I often talk to my friends about the idea of an actor’s toolbox. The concept is easy – just as a plumber or a carpenter, the actor will arm himself with the tools he needs to tackle the jobs before him. And different tools are appropriate for different jobs: Meisner for 20th Century American Realism, clown for Commedia dell’Arte and Shakespeare’s fools, and slap stick for early Vaudeville-esque musicals. The tools you are comfortable are on your top shelf. The ones that are more cumbersome or are more specialized are kept in the drawers below and are taken out only when necessary.
But I am discovering that the practice of acting, and art in general, is more fluid than my initial analysis. The more tools you can arm yourself with and meld together, the better. Sure there are still those crazy shows that demand specialized Noh training, but those are few and far between. Even then, the clown shows or commedia shows still require you to have a solid foundation as an actor before you can apply the specialized training. The more techniques you can understand and use in dialogue with each other, the better.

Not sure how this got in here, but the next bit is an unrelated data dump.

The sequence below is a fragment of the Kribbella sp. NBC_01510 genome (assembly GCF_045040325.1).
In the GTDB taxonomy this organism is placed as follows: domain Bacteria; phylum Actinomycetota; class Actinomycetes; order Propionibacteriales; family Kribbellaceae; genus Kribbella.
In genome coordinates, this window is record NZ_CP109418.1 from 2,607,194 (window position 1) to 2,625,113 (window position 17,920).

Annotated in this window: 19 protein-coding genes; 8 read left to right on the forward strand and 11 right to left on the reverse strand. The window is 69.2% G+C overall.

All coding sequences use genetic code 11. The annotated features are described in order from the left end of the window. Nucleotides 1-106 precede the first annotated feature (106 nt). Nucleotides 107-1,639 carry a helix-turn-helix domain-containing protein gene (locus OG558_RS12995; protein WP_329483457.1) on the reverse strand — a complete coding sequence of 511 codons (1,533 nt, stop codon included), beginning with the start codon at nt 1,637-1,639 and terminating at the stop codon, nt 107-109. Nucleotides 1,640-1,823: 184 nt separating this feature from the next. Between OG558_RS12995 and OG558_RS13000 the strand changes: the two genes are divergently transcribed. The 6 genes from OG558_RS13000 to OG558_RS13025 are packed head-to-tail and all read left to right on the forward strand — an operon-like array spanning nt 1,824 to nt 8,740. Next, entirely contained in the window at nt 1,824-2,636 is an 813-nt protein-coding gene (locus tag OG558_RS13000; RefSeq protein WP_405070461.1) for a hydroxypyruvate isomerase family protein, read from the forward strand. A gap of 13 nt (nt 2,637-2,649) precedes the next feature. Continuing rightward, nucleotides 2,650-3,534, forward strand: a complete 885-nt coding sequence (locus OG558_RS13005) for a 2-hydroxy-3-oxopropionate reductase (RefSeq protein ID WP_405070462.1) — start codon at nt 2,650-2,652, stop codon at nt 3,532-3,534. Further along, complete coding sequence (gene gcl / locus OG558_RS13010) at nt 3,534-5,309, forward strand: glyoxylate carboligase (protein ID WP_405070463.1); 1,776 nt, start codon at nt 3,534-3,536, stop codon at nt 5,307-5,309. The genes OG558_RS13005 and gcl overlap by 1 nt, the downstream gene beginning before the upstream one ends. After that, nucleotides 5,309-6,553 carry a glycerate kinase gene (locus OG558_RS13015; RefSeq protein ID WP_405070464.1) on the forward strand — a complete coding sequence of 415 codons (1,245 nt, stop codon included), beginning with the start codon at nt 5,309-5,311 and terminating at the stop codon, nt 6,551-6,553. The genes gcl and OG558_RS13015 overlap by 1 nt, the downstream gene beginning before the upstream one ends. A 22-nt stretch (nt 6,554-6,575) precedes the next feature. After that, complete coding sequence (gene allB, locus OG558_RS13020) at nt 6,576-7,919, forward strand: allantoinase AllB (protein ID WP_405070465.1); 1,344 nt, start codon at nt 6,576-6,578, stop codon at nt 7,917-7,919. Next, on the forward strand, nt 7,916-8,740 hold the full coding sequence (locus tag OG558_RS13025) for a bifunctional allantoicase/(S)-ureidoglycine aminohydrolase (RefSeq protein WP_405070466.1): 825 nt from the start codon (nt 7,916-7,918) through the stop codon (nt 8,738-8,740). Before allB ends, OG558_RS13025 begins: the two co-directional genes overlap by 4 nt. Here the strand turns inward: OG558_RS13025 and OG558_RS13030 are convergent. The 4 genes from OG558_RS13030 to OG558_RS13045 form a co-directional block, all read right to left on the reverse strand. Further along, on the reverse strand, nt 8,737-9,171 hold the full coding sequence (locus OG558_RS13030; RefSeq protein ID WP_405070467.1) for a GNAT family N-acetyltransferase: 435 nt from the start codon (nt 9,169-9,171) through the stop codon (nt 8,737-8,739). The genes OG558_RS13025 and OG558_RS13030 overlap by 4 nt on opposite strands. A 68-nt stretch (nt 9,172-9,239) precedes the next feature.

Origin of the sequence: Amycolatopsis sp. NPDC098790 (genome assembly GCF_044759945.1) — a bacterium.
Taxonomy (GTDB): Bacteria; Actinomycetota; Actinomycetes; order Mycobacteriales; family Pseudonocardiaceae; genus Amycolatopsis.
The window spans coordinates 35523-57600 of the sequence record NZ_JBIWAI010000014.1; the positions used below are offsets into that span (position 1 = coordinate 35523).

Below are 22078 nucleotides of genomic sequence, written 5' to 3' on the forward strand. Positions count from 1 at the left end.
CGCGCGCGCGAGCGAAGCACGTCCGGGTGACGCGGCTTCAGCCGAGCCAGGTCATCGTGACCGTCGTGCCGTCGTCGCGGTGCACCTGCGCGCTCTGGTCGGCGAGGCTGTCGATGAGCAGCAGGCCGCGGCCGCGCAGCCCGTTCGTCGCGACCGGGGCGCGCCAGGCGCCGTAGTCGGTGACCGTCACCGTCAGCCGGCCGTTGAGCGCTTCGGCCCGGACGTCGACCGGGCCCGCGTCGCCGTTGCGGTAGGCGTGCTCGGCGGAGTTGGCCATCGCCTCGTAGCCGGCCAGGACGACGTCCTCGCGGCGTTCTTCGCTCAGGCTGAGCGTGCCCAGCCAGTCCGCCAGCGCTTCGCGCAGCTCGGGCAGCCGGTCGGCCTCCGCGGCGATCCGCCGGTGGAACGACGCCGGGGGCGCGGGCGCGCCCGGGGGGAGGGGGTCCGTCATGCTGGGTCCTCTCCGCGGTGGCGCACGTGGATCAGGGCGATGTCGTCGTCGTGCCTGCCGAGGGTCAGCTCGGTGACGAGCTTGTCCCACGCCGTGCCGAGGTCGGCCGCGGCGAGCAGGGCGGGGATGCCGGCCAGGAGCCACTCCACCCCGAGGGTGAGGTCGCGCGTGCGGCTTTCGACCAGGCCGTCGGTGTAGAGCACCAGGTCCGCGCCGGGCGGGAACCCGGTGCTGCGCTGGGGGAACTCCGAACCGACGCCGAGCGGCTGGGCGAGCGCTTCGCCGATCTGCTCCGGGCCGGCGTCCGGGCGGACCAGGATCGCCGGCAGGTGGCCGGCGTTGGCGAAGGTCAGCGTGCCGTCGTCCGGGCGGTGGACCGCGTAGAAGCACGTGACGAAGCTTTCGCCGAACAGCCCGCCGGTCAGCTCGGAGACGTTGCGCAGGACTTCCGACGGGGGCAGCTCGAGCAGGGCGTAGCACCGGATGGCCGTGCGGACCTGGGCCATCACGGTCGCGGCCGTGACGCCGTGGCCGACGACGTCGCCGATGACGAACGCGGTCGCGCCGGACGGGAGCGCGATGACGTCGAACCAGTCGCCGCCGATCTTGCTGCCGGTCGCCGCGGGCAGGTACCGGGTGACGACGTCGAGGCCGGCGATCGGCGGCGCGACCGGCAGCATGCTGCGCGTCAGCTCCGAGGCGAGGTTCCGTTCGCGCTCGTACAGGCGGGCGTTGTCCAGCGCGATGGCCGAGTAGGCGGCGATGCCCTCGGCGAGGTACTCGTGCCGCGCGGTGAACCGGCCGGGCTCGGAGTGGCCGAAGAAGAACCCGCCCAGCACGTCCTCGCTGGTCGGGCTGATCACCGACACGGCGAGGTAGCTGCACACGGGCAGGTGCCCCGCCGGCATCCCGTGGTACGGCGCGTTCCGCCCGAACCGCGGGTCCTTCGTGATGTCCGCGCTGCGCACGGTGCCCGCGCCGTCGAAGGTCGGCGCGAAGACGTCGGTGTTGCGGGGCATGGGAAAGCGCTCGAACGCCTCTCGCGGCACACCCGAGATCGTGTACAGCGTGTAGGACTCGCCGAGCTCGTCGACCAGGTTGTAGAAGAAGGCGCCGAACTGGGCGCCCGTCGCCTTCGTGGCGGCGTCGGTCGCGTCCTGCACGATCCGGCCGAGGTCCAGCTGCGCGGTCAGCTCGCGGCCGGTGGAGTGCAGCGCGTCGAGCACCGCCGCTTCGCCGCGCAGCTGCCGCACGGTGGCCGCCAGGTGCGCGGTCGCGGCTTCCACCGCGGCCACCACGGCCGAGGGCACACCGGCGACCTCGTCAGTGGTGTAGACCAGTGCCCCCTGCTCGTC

And never let the technique be the end all and be all. It is too easy to get caught up in playing the technique rather than the reality of the scene. This makes for lazy acting and bad productions. Be wary of any director who is staging a play in any one particular style. If the impetus for a production of Hamlet is Viewpoints, rather than what actually happens to Hamlet, go running and screaming for the hills.
For when it comes down to it, acting styles are really just different names and ways of getting to the essence of creating character on stage. Call it Stanislavski, Viewpoints, or Method, their ultimate goal is good acting and in the end, the audience will not care which one was used – just that their experience in the theater was fulfilling.
So have your actor’s toolbox. And employ the tools that best suit you. But be flexible to adjustments and grey area. Be ready to look at a scene or a character from different techniques. Serve the journey of the story, the arc of the scene, and the motivations and desires of the character. For just as characters will not ascribe to any one style, neither do the human beings they are trying to imitate.